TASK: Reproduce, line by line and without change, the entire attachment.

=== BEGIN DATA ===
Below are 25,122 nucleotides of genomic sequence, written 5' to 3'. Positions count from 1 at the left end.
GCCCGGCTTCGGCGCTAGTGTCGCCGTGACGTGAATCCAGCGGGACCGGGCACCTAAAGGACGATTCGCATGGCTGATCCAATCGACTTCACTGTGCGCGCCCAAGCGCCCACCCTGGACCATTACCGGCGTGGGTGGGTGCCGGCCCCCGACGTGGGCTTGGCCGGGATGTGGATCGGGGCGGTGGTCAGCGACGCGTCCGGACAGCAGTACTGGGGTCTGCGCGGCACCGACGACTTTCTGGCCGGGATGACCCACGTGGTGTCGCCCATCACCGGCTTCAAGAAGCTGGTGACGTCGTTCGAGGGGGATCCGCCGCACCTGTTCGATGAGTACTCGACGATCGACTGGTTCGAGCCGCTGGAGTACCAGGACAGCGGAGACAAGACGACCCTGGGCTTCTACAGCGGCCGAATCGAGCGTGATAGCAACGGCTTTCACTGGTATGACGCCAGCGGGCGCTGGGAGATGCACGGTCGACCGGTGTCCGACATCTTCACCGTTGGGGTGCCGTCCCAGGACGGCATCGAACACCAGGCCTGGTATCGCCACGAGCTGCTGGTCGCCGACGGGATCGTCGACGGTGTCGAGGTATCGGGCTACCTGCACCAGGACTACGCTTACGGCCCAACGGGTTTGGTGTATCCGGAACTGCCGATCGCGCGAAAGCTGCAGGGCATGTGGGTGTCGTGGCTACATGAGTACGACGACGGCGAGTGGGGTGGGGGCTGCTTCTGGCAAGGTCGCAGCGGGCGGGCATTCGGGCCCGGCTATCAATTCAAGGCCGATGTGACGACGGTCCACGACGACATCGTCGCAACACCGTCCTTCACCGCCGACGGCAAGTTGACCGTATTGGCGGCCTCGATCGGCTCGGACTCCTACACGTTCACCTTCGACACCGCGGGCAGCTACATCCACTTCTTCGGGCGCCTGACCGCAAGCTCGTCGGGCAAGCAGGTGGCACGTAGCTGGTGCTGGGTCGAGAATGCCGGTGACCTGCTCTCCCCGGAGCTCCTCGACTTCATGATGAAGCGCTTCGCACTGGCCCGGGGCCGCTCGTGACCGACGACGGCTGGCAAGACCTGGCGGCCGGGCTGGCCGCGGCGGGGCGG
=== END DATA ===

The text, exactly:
Below are 25,122 nucleotides of genomic sequence, written 5' to 3'. Positions count from 1 at the left end.
GCCCGGCTTCGGCGCTAGTGTCGCCGTGACGTGAATCCAGCGGGACCGGGCACCTAAAGGACGATTCGCATGGCTGATCCAATCGACTTCACTGTGCGCGCCCAAGCGCCCACCCTGGACCATTACCGGCGTGGGTGGGTGCCGGCCCCCGACGTGGGCTTGGCCGGGATGTGGATCGGGGCGGTGGTCAGCGACGCGTCCGGACAGCAGTACTGGGGTCTGCGCGGCACCGACGACTTTCTGGCCGGGATGACCCACGTGGTGTCGCCCATCACCGGCTTCAAGAAGCTGGTGACGTCGTTCGAGGGGGATCCGCCGCACCTGTTCGATGAGTACTCGACGATCGACTGGTTCGAGCCGCTGGAGTACCAGGACAGCGGAGACAAGACGACCCTGGGCTTCTACAGCGGCCGAATCGAGCGTGATAGCAACGGCTTTCACTGGTATGACGCCAGCGGGCGCTGGGAGATGCACGGTCGACCGGTGTCCGACATCTTCACCGTTGGGGTGCCGTCCCAGGACGGCATCGAACACCAGGCCTGGTATCGCCACGAGCTGCTGGTCGCCGACGGGATCGTCGACGGTGTCGAGGTATCGGGCTACCTGCACCAGGACTACGCTTACGGCCCAACGGGTTTGGTGTATCCGGAACTGCCGATCGCGCGAAAGCTGCAGGGCATGTGGGTGTCGTGGCTACATGAGTACGACGACGGCGAGTGGGGTGGGGGCTGCTTCTGGCAAGGTCGCAGCGGGCGGGCATTCGGGCCCGGCTATCAATTCAAGGCCGATGTGACGACGGTCCACGACGACATCGTCGCAACACCGTCCTTCACCGCCGACGGCAAGTTGACCGTATTGGCGGCCTCGATCGGCTCGGACTCCTACACGTTCACCTTCGACACCGCGGGCAGCTACATCCACTTCTTCGGGCGCCTGACCGCAAGCTCGTCGGGCAAGCAGGTGGCACGTAGCTGGTGCTGGGTCGAGAATGCCGGTGACCTGCTCTCCCCGGAGCTCCTCGACTTCATGATGAAGCGCTTCGCACTGGCCCGGGGCCGCTCGTGACCGACGACGGCTGGCAAGACCTGGCGGCCGGGCTGGCCGCGGCGGGGCGG